Evolution of Pediatric Inflammatory Bowel Disease Unclassified (IBD-U): Incorporated With Serological and Gene Expression Profiles

Chandradevan R1, Hofmekler T1,2, Mondal K1, Harun N3, Venkateswaran S1, Somineni HK1, Ballengee CR1,2, Kim MO3, Griffiths A4, Noe JD5, Crandall WV6, Snapper S7, Rabizadeh S8, Rosh JR9, Walters TD4, Bertha M1, Dubinsky MC10, Denson LA11, Sauer CG1,2, Markowitz JF12, LeLeiko NS13, Hyams JS14, Kugathasan S1,2. Inflamm Bowel Dis. 2018 May 30. doi: 10.1093/ibd/izy136. [Epub ahead of print]

Author information

1 Division of Pediatric Gastroenterology, Emory University School of Medicine, Atlanta, Georgia, USA.

2 Children's Healthcare of Atlanta, Atlanta, Georgia, USA.

3 Department of Epidemiology and Biostatistics, University of California, San Francisco, California, USA.

4 Division of Pediatric Gastroenterology, Hepatology and Nutrition, Department of Pediatrics, The Hospital for Sick Children, University of Toronto, Toronto, Ontario, Canada.

5 Department of Pediatric Gastroenterology, Hepatology, and Nutrition, Medical College of Wisconsin, Milwaukee, Wisconsin, USA.

6 Department of Pediatric Gastroenterology, Nationwide Children's Hospital, Ohio State University College of Medicine, Columbus, Ohio, USA.

7 Department of Gastroenterology and Nutrition, Boston Children's Hospital, Boston, Massachusetts, USA.

8 Department of Pediatrics, Cedars-Sinai Medical Center, Los Angeles, California, USA.

9 Department of Pediatrics, Goryeb Children's Hospital, Morristown, New Jersey, USA.

10 Department of Pediatrics, Mount Sinai Hospital, New York, New York, USA.

11 Division of Pediatric Gastroenterology, Hepatology, and Nutrition, Cincinnati Children's Hospital Medical Center, Cincinnati, Ohio, USA.

12 Department of Pediatrics, Northwell Health, New York, New York, USA.

13 Division of Pediatric Gastroenterology, Nutrition and Liver Disease, Hasbro Children Hospital, Brown Medical School, Providence, Rhode Island, USA.

14 Division of Digestive Diseases, Hepatology, and Nutrition Connecticut Children's Medical Center, Hartford, Connecticut, USA.


BACKGROUND: Inflammatory bowel disease (IBD) mainly consists of Crohn's disease (CD) and ulcerative colitis (UC). About 10%-15% of patients with IBD cannot be firmly diagnosed with CD or UC; hence, they are initially diagnosed as inflammatory boweldisease unclassified (IBD-U). Having a firm diagnosis is clearly preferred to guide treatment choices, and better understanding of the nature of IBD-U is required.

METHODS: We performed an analysis of a subset of pediatric subjects from an inception IBD cohort of patients initially enrolled in a prospective multicenter study (the RISK study). Initial diagnosis and 2-year follow-up data from the subjects diagnosed with IBD-U were analyzed. An expert panel verified final diagnosis using predefined criteria as a guide. Serological and disease-relevant ileal and rectal tissue gene expression profiles were investigated. The use and the time to initiate anti-TNFα treatment was analyzed among the outcome groups.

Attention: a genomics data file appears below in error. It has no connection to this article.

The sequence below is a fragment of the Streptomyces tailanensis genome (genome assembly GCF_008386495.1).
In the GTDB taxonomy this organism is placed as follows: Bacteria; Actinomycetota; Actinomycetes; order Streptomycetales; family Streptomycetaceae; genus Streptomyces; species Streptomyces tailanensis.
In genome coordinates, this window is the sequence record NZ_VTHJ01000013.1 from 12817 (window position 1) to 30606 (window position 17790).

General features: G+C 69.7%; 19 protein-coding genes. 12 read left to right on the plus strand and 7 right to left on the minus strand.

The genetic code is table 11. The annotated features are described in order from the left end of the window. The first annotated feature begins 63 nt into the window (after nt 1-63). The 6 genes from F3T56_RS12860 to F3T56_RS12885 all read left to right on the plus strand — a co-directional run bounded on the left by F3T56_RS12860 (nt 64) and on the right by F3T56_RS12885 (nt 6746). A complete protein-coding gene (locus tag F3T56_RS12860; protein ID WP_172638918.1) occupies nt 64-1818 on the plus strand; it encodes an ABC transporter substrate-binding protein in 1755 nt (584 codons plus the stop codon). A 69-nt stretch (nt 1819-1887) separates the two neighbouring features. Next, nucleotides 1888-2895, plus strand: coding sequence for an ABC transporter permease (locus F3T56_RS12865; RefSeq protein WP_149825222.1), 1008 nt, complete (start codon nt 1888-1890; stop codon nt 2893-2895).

RESULTS: A total of 1411 subjects were enrolled with initial diagnosis of IBD, and among them, 136 subjects were initially diagnosed as IBD-U at enrollment. And 26% were reclassified as UC and 14% as CD within 2 years of diagnosis, while 60% remained as IBD-U. Of those who were reclassified, there was a 2:1 ratio, UC (n = 35) to CD (n = 19). The molecular and serological features of IBD-U at the end of follow-up were very similar to UC and very different from CD. There was less likelihood of receiving anti-TNFα agents if the diagnosis was IBD-U compared with CD (P < 0.0001).

CONCLUSIONS : In our cohort, 60% of the IBD-U subjects remained as unclassified at 2 years; of those subsequently classified, a higher percentage followed a course more similar to UC. Most of the IBD-U subjects at diagnosis had serological and molecular signatures that are very similar to UC. Although the atypical presentations made the clinician to make an interim diagnosis of IBD-U, results of the molecular and serological factors performed at the time of diagnosis suggests that they were very similar to UC. However, long-term studies are needed to better understand the natural history and molecular characterization of pediatric onset IBD-U.

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